Thursday, November 29, 2007

It's the Lifestyle Options, Silly

Yesterday's Wall Street Journal Voting with Our Feet Editorial featured Joel Kotkin's article "The Rise of Family-Friendly Cities: It's lifestyle, not latt├ęs, that our most productive workers want".

Kotkin writes on the efforts of cities to lure young urban single professionals with lifestyle options (not just night life). Can you imagine, stodgy Charlotte, which still has never had a true 18-hour environment (except maybe for Plaza-Central...but that is counting mainly the Common Market) has made the posterchild list of successful cities! Maybe 18 hours are way overrated...what counts is affordability and a future with a bright forecast.

Monday, November 26, 2007

Urbanophobia

North Americans are deeply conflicted about urban politics. David Olive recently penned a brief article on the strident anti-urbanism of Canadian politics: A brief history of urbanophobia.


I blogged about this American tendency about a year ago, in a seemingly unrelated matter, the "DaVinci Code" mysticism we saw surface in pop-culture about five years ago - a phenomenon which I related to (9/11 inspired) romantic obsession with all things inherently Western, or "Metaphysical Westernism". But there is a good back-bone reason why we are anti-urban. North Americans shall always gaze suspiciously at the "system", or the even more feckless "man", the well-oiled cog in the system. Bureaucracies and gang cultures teem in the cities, and cities, to Americans, are beasts that belch shadowy systems that threaten our personal interest and control. The metaphysical romanticism of Frank Lloyd Wright, Thomas Jefferson and Thoreau is much better suited to our personal idealism regarding our rights and domain: we need to fence out the maddening world.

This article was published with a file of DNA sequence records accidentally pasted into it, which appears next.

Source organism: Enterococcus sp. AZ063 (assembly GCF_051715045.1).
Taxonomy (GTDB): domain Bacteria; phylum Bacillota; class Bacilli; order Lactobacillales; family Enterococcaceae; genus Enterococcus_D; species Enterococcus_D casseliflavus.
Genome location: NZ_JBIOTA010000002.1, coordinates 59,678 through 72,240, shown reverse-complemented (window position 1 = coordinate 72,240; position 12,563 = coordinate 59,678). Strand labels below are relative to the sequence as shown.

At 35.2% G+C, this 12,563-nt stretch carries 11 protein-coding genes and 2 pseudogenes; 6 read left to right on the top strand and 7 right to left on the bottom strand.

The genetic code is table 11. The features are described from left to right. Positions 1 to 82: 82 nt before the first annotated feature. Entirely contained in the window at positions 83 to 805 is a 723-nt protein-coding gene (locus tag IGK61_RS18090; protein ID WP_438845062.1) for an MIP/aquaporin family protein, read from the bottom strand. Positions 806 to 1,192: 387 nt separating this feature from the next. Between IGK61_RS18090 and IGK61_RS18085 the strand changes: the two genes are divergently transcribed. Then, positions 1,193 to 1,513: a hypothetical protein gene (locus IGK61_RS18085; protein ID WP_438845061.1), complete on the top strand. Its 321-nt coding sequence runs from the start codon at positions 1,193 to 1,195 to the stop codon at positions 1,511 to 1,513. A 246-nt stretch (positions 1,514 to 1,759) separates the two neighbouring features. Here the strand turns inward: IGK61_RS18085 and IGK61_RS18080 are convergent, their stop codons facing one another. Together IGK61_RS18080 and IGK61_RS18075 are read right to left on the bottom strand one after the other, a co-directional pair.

Sunday, November 25, 2007

ALL ABOARD!!

Charlotte is now all-aboard on the light rail. Check out what today's Observer reports of yesterday's first public impressions:




It looks like NOW we're worried about not having done enough for the South Corridor! Some of the comments overheard: "Do we have enough vehicles? Is there really going to be enough parking at the Park-n-Rides?" And all across the city people are asking, "So, when is the light rail coming our way?" Even people at Reedy Creek are looking enviously at the South Corridor!


Well, well, well.....Am I Hearing "Fast track the Light Rail, Charlotte!"? :)

Friday, November 23, 2007

Celebrate Buy Nothing Day!


Buy Nothing Day., originally uploaded by C-Monster.